The Federal Government’s gross debt interest payments (percent of FGN revenue) is projected to grow by 92% in 2022 from 85.5% in 2021.
This is according to a report titled “Nigeria Staff Report for the 2021 Article IV Consultation”, published by the International Monetary Fund.
As at the end of September 2021, debt-servicing-to-revenue ratio stood at 76%, implying that 76 kobo out of every N1 earned by the government was spent on payment of interest on debts. IMF’s latest statement estimates the debt-servicing-to-consolidated revenue (total revenues of the government and its agencies) for 2021 and 2022 at 29% and 32.8% respectively.
What the IMF is saying about Nigeria
IMF in the latest report said the projections were sourced from Nigerian authorities and its staff estimates and projections.
In a table titled, ‘Nigeria: Federal Government Operations, 2017–26,’ the IMF said Federal Government’s debt is expected to grow to N70.85 trillion in 2022, N83.17trillion in 2023, N97.80trillion in 2024, N115.38trillion in 2025, and N136.11trillion in 2026
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The Fund expects the country’s revenues and grants in the year to cap at 7% of total output. Last year’s rate was estimated at 7.4%, which is much higher than 6.3% achieved in 2020.
It said Nigeria’s economy is recovering from a historic downturn benefitting from government policy support, rising oil prices and international financial assistance.
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The IMF said, “Nigeria’s level of public debt increased sharply last year due to the COVID-19 crisis. Public debt had been on an increasing path in the last decade reaching 29 per cent of GDP in 2019 from 9% in 2009, driven by primary deficits as weak non-oil revenue mobilization failed to compensate for falling oil revenues.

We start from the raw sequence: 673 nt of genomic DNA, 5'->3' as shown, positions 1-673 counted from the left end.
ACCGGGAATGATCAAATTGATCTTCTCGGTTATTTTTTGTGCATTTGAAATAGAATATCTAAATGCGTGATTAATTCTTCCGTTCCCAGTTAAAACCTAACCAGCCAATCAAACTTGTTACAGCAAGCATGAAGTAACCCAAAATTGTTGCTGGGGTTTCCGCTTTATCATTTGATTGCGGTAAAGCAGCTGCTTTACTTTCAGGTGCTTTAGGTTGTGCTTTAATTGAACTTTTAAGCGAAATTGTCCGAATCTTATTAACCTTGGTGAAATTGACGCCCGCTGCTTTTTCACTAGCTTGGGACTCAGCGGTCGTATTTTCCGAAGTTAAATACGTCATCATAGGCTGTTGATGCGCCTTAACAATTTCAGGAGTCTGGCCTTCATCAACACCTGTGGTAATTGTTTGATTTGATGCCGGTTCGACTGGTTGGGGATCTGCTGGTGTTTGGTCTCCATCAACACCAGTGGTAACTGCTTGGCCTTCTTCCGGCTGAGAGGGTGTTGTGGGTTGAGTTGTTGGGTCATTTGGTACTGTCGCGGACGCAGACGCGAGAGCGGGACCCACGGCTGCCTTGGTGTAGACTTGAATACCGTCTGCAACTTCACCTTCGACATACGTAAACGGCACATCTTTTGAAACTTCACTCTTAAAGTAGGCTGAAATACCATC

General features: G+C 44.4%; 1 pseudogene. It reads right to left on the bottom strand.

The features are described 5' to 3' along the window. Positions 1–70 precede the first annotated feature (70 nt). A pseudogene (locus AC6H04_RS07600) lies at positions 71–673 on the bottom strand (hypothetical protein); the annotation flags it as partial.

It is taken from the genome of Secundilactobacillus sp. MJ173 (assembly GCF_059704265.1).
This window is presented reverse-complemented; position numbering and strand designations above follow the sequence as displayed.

“In 2020, the sharp decline in oil revenues increased public debt further to 35 per cent of GDP. The debt-to-GDP ratio is expected to increase in the medium term to 43 per cent of GDP, despite favourable growth-interest rate dynamics. Gross financing needs are expected to increase to 8.9 per cent of GDP in 2021 from 7.3% in 2020, and to 11.4% in the medium term.”
It went on to say that, despite interest payments accounting for only 2% of GDP in 2020, interest payments accounted for 89 percent of the Federal Government’s income, indicating a lack of domestic revenue mobilization potential.
The government’s interest-to-revenue ratio is likely to drop somewhat to roughly 86 percent in 2021 before rising to 139 percent by 2026, according to the report.
Government spending is expected to climb by 69.91 percent from N17.24 trillion in 2022 to N29.29 trillion in 2026, according to the Washington-based lender.
It also projects government expenditures of N18.57trillion in 2023, N21.51trillion in 2024, N25.24tn in 2025, and N29.29tn in 2026.
Recurrent expenditure will account for most of government’s spending, rising to N13.59trillion in 2022, N14.69trillion in 2023, N17.47trillionin 2024, N20.67trillion in 2025, and N24.12trillion in 2026.
While capital expenditure will account for a fraction of the spending, accounting for N3.65trillion in 2022, N3.88trillion in 2023, N4.04trillion in 2024, N4.57trillion in 2025, and N5.18trillion in 2026.
Even as spending rises, government revenue is expected to fall short of spending. Total government revenue is predicted to reach N5.23 trillion in 2022, N6.25 trillion in 2023, N6.87 trillion in 2024, N7.66 trillion in 2025, and N8.57 trillion in 2026, according to the IMF.
The CBN is expected to finance the Federal Government’s spending with N12.01 trillion in 2022, N12.32 trillion in 2023, N14.64 trillion in 2024, N17.58 trillion in 2025, and N20.73 trillion in 2026, resulting in a budget deficit of N34.57 trillion over the five years.